Invest more in infrastructure for sustainable growth
Bangladesh is showing signs of resilience over the years, overcoming natural disasters and conflict, but the country still needs to focus on infrastructure development to continue the economic growth in the long term, said a regional chief of Standard Chartered.
“Bangladesh strikes me as a country of immense opportunity… It is possible to achieve 8 percent or more economic growth,” said Anna Marrs, regional chief executive officer for Asean and South Asia at Standard Chartered.
The environment prevailing in the country has both pros and cons, she said in an interview with The Daily Star during her maiden visit to Bangladesh last week.
“If you look 30 years back, there were disasters and conflict, but you have made the climate fit.”
The key thing is to focus on infrastructure development, and Standard Chartered will continue providing support in infrastructure financing, she said.
Abrar A Anwar, chief executive of Standard Chartered Bangladesh, said: “If you look at the future growth opportunities here, infrastructure is big scope. And we are playing a leading role in raising millions of dollars for this country.”
Standard Chartered Bangladesh is a committed partner in progress for the nation, as it handled almost 13 percent of all trade, directly and indirectly, in 2016, he added.
Over the last three and a half years, he said, the bank has raised $4 billion for power, energy, telecommunication, infrastructure, aviation and the export-oriented industries.
“It's a very exciting time for the country. But it's time to accelerate some of the investment in infrastructure. The investment to GDP ratio should be increased to 35 percent from 30 percent at present.”
Marrs said the bank is eager to make sure that the Bangladeshi companies grow.
Standard Chartered always tries to link its clients in the global network who need foreign exchange, and also helps the clients, particularly who try to invest here in Bangladesh, she added.
As Bangladesh is a growth story in Asia and South Asia, the Bangladesh market is very important for Standard Chartered, which has a banking history of 111 years.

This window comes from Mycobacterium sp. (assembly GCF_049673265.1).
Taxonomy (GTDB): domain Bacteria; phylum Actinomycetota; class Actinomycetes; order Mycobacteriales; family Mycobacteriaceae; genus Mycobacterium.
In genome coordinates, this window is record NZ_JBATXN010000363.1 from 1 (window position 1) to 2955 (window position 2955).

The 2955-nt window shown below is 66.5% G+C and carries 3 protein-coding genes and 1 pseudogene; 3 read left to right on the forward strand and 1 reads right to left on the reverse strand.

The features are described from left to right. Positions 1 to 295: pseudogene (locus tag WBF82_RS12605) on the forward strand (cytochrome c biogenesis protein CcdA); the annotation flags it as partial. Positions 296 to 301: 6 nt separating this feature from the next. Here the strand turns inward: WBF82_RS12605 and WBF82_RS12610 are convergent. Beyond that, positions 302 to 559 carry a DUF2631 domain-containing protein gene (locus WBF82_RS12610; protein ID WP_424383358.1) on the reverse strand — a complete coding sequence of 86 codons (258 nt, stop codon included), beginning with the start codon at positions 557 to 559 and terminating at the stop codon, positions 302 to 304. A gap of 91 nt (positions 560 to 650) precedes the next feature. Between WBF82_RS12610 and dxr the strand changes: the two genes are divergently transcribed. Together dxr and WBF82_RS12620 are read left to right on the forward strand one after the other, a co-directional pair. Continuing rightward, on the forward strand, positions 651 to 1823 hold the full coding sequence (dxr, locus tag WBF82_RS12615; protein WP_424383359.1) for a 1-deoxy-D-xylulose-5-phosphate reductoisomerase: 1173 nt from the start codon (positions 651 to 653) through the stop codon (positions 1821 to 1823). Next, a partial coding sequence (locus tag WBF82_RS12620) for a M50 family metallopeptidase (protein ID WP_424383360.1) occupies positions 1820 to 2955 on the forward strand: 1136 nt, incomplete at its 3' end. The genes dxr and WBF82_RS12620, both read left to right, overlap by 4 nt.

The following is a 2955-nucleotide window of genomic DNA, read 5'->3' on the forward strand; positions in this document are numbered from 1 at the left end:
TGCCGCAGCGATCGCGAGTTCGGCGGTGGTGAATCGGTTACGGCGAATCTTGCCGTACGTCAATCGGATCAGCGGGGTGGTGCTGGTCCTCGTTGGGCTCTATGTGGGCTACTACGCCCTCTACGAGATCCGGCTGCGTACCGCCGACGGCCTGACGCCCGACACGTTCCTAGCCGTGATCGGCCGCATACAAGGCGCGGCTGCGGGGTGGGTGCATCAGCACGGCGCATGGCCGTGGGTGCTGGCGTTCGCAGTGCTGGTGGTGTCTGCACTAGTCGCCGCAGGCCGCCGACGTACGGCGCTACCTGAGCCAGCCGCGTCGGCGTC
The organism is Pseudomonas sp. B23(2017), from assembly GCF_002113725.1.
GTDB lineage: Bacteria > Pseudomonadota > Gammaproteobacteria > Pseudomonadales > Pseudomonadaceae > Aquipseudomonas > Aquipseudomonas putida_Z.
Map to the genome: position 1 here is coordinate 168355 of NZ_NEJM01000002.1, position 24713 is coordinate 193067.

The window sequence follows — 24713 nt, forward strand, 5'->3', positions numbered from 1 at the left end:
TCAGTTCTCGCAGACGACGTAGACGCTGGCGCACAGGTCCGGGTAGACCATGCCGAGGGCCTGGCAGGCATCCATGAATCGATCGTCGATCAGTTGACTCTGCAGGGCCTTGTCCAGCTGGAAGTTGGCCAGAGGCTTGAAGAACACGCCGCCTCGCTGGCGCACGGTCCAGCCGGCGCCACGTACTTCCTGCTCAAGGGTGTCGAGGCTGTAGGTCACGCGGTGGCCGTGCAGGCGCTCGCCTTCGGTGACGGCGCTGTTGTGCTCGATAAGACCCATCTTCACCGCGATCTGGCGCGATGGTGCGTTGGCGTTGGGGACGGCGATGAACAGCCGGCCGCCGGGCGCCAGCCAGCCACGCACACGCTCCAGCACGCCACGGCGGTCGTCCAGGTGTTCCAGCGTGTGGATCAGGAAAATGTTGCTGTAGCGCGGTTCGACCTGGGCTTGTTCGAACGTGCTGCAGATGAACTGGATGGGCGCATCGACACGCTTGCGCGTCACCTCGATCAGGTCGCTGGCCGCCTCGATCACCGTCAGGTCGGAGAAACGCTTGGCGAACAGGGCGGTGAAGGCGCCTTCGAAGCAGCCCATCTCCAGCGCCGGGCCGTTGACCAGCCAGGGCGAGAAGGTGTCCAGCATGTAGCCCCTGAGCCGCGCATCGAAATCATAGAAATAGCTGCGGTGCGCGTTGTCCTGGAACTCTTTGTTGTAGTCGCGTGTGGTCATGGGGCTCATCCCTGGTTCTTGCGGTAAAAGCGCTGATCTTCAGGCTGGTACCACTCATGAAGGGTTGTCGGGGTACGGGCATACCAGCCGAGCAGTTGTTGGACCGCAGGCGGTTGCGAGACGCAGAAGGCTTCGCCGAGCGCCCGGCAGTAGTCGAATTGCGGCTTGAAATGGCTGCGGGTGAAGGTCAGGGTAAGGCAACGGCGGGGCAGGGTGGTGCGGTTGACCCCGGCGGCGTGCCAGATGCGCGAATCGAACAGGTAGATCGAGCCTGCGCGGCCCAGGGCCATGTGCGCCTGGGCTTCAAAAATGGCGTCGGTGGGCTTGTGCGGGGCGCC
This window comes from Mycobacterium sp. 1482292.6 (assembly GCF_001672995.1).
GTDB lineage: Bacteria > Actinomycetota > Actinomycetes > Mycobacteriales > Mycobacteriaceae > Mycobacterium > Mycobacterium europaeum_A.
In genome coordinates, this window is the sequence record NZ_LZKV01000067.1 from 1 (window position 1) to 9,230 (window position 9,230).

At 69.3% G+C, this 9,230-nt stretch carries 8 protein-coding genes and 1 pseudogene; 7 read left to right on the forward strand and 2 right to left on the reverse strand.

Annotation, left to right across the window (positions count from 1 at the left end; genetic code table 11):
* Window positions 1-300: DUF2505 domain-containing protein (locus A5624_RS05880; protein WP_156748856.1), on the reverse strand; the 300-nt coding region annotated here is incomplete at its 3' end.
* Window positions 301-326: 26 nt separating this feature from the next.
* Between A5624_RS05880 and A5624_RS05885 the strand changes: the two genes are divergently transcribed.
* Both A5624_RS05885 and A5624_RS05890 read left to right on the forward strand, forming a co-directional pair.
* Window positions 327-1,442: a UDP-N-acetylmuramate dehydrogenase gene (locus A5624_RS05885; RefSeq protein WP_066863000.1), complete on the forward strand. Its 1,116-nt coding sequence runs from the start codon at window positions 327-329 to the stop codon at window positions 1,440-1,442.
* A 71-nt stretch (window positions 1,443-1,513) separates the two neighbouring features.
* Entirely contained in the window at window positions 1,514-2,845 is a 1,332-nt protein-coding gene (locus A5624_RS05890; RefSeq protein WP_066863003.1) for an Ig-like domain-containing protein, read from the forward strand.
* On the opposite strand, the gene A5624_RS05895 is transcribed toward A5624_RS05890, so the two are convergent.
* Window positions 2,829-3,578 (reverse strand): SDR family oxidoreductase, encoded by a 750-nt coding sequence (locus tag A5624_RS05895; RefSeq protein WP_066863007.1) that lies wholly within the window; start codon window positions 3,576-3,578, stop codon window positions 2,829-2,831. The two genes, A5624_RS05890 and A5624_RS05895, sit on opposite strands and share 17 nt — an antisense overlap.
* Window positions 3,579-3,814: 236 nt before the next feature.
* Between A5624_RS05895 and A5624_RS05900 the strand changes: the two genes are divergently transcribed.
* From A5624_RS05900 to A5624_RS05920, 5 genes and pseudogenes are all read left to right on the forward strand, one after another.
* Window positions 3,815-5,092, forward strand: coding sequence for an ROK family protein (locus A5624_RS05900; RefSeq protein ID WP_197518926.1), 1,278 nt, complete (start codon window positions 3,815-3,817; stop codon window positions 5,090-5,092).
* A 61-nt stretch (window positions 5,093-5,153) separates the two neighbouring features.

It is one of those markets where all the products of Standard Chartered have a presence, starting from retail, commercial banking, transaction banking, internet banking, credit cards and debit cards.
Bangladesh is a very special place; it is one of the growth markets in the regions, said Marrs, who is also the chief executive for commercial and private banking of Standard Chartered globally.
“We have been investing behind the business to serve our clients better. We are investing behind the products – we launched two new cards in the last six months. We are investing behind technology – exciting technology to be launched next month. And we are investing behind our branch network,” said Marrs, who joined Standard Chartered as group head of strategy and corporate development in January 2012.
Though the bank's branch network is concentrated in Dhaka, Chittagong and the export processing zones, it is working with other partners, such as development organisations in Bangladesh and other local banks, to bring more people under the banking system.
Discussing financial inclusion, Abrar said the bank is engaged in agriculture, SME and other sectors through its partners.
If it is about opening many small accounts, the bank is not doing that, he said. “We cannot do everything. We are focusing on what we can do best -- like raising funds for large infrastructure projects that others cannot do.”
Standard Chartered was the first international bank to extend credit lines to independent Bangladesh, opening the first external letter of credit (LC) in the country in 1972.
It was also the first bank to launch ATM, debit and credit cards, international debit card, Shariah-compliant credit card, 24-hour contact centre and the first state-of-the-art online banking platform in the country.